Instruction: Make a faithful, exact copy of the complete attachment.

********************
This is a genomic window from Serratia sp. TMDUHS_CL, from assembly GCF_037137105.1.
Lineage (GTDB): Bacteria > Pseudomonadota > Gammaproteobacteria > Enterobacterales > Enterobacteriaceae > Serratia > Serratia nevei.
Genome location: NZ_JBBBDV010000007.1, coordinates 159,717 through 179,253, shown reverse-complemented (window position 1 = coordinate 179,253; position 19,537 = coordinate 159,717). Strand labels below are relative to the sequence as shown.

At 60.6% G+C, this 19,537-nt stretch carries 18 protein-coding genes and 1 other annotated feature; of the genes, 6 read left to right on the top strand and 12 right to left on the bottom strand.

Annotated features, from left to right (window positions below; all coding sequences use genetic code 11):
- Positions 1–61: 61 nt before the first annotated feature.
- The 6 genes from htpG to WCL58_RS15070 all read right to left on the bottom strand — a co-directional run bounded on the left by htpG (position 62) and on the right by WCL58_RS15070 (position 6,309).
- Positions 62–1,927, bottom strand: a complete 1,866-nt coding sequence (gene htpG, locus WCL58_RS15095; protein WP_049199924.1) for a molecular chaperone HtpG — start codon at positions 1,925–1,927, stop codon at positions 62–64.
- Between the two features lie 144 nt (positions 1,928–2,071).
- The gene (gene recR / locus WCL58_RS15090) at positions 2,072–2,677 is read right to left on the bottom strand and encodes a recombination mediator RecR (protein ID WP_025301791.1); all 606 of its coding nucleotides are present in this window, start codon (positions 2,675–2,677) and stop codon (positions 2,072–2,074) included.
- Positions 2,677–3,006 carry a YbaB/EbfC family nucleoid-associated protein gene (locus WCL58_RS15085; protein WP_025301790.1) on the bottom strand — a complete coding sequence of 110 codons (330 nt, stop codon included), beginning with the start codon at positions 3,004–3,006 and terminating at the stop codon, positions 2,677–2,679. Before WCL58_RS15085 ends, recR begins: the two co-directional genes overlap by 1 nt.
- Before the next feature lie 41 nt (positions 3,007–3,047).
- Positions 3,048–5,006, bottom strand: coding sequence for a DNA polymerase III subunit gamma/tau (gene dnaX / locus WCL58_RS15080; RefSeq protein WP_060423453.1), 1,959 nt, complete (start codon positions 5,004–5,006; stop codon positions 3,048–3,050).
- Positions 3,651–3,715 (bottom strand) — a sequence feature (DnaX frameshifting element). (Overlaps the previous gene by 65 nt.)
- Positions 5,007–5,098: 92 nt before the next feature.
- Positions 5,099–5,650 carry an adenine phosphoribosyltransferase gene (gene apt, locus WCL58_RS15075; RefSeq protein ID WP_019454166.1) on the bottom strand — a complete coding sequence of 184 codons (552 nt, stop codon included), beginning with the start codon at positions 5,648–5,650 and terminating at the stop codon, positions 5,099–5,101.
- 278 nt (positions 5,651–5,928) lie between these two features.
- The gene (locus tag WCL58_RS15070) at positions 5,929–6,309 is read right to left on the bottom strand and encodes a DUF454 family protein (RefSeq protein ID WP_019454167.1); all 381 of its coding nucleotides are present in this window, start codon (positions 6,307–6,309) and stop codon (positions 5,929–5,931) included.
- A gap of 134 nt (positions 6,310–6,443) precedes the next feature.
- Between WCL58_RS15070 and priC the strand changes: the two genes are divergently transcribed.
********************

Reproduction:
This is a genomic window from Serratia sp. TMDUHS_CL, from assembly GCF_037137105.1.
Lineage (GTDB): Bacteria > Pseudomonadota > Gammaproteobacteria > Enterobacterales > Enterobacteriaceae > Serratia > Serratia nevei.
Genome location: NZ_JBBBDV010000007.1, coordinates 159,717 through 179,253, shown reverse-complemented (window position 1 = coordinate 179,253; position 19,537 = coordinate 159,717). Strand labels below are relative to the sequence as shown.

At 60.6% G+C, this 19,537-nt stretch carries 18 protein-coding genes and 1 other annotated feature; of the genes, 6 read left to right on the top strand and 12 right to left on the bottom strand.

Annotated features, from left to right (window positions below; all coding sequences use genetic code 11):
- Positions 1–61: 61 nt before the first annotated feature.
- The 6 genes from htpG to WCL58_RS15070 all read right to left on the bottom strand — a co-directional run bounded on the left by htpG (position 62) and on the right by WCL58_RS15070 (position 6,309).
- Positions 62–1,927, bottom strand: a complete 1,866-nt coding sequence (gene htpG, locus WCL58_RS15095; protein WP_049199924.1) for a molecular chaperone HtpG — start codon at positions 1,925–1,927, stop codon at positions 62–64.
- Between the two features lie 144 nt (positions 1,928–2,071).
- The gene (gene recR / locus WCL58_RS15090) at positions 2,072–2,677 is read right to left on the bottom strand and encodes a recombination mediator RecR (protein ID WP_025301791.1); all 606 of its coding nucleotides are present in this window, start codon (positions 2,675–2,677) and stop codon (positions 2,072–2,074) included.
- Positions 2,677–3,006 carry a YbaB/EbfC family nucleoid-associated protein gene (locus WCL58_RS15085; protein WP_025301790.1) on the bottom strand — a complete coding sequence of 110 codons (330 nt, stop codon included), beginning with the start codon at positions 3,004–3,006 and terminating at the stop codon, positions 2,677–2,679. Before WCL58_RS15085 ends, recR begins: the two co-directional genes overlap by 1 nt.
- Before the next feature lie 41 nt (positions 3,007–3,047).
- Positions 3,048–5,006, bottom strand: coding sequence for a DNA polymerase III subunit gamma/tau (gene dnaX / locus WCL58_RS15080; RefSeq protein WP_060423453.1), 1,959 nt, complete (start codon positions 5,004–5,006; stop codon positions 3,048–3,050).
- Positions 3,651–3,715 (bottom strand) — a sequence feature (DnaX frameshifting element). (Overlaps the previous gene by 65 nt.)
- Positions 5,007–5,098: 92 nt before the next feature.
- Positions 5,099–5,650 carry an adenine phosphoribosyltransferase gene (gene apt, locus WCL58_RS15075; RefSeq protein ID WP_019454166.1) on the bottom strand — a complete coding sequence of 184 codons (552 nt, stop codon included), beginning with the start codon at positions 5,648–5,650 and terminating at the stop codon, positions 5,099–5,101.
- 278 nt (positions 5,651–5,928) lie between these two features.
- The gene (locus tag WCL58_RS15070) at positions 5,929–6,309 is read right to left on the bottom strand and encodes a DUF454 family protein (RefSeq protein ID WP_019454167.1); all 381 of its coding nucleotides are present in this window, start codon (positions 6,307–6,309) and stop codon (positions 5,929–5,931) included.
- A gap of 134 nt (positions 6,310–6,443) precedes the next feature.
- Between WCL58_RS15070 and priC the strand changes: the two genes are divergently transcribed.